Evans and I share the distinction of being, let's say, burly men. As such, our demeanor can appear threatening or angry when we are simply irritated. And Evans has a lot to be irritated about, considering most polls place him last in the five-man Democratic field.
When I was younger, I realized that many white people - whether they grew up in the North or South - are just plain apprehensive around black men, especially burly ones. They think the Nat Turner in us is going to spring forth at any moment.
That's probably not going to happen. For me, it helps to remember James 1:19, which urges us to be quick to listen, slow to speak, and slow to anger.
As a cub reporter who often needed to talk to people who get nervous around big black men, I learned to tone down my attitude. I learned to dress conservatively and to try not to raise my voice, even when I really was angry.
Evans is a skilled politician. I'm not saying anything he doesn't already know - and do. But over the course of this campaign, Dwight too frequently has just been Dwight. He's shown his irritation when he was irritated, and that's allowed people to comfortably fall into their penchant to stereotype.
The stereotyping of Fattah as running a lazy campaign is almost mind-boggling. Lazy is an inappropriate adjective for someone who, after dropping out of high school, earned a Penn master's degree, became the youngest person elected to the Pennsylvania House, has served five terms in Congress, and runs maybe the most efficient get-out-the-vote operation in Philadelphia.
Perhaps past success has made Fattah complacent. Maybe he needs a challenge as huge as being mayor to be truly energized. But calling him lazy comes too close to a stereotype black men have been trying to shake off since the days of Stepin Fetchit.
Me? I'm not lazy, but I am one of those guys who's industrious without appearing to work hard. I don't waste energy shouting at people, rushing hither and thither, or pulling at my hair when things go wrong. (And if I did, some of you would accuse me of going Nat Turner.)
I'm a bottom-line guy, and I think Fattah is, too. The bottom line is that you get the job done right. We'll see in a few weeks whether Fattah has done that with his campaign.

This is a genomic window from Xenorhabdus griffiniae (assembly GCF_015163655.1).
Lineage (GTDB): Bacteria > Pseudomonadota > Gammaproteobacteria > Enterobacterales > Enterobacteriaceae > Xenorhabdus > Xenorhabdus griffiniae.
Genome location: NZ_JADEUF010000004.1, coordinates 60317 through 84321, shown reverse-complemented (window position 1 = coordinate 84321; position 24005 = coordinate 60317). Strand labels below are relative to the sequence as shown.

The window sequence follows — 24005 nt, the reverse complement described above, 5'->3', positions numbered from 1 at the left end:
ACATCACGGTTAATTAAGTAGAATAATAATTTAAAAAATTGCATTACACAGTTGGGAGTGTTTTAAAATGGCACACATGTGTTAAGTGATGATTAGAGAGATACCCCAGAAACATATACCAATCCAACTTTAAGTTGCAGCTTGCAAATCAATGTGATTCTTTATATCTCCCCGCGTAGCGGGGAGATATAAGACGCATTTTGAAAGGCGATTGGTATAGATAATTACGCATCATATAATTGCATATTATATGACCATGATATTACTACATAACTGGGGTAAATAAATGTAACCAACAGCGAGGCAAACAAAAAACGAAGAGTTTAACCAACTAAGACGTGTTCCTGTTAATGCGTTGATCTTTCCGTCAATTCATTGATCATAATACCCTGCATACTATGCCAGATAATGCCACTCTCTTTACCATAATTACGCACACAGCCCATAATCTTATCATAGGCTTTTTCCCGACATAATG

I identify a lot with the stereotype of Nutter, but not to the same degree. I've never been taken for an Oreo (not with this inner Nat Turner thing). But as a black reporter working for a "mainstream" newspaper, I have been accused of being a tool for "the man."
That's why when I speak to African Americans about the work I do, I try to make sure they know I'm no one's tool, unless it is God's. As a journalist, my mission is to tell the truth - not curry favor with my white bosses at the expense of black people.
Nutter is proud to be a black man. But he has a reputation for surrounding himself with fawning white intellectuals who feed his need to be reassured of his superior intelligence.
Nutter has not been polling well among African American voters. That he would even suggest a police stop-and-frisk policy among his other fine strategies to combat violent crime is an affront to many black Philadelphians.
They understand that desperate residents in some gun-ravaged neighborhoods may be clamoring for desperate measures. But they want a mayor, especially a black mayor, who is more sensitive to the history of giving such license to police.
Nutter says he has been a victim of racial profiling by police, so he should have known that his presenting such an idea would upset many African American voters. He's no Oreo, but he's made it easier for people to label him as one.
With so many undecided in this election, the candidate who in the time remaining does the most to erase his personal stereotype will have the better chance to win.
Contact deputy editorial page editor Harold Jackson at 215-854-2555 or email@example.com.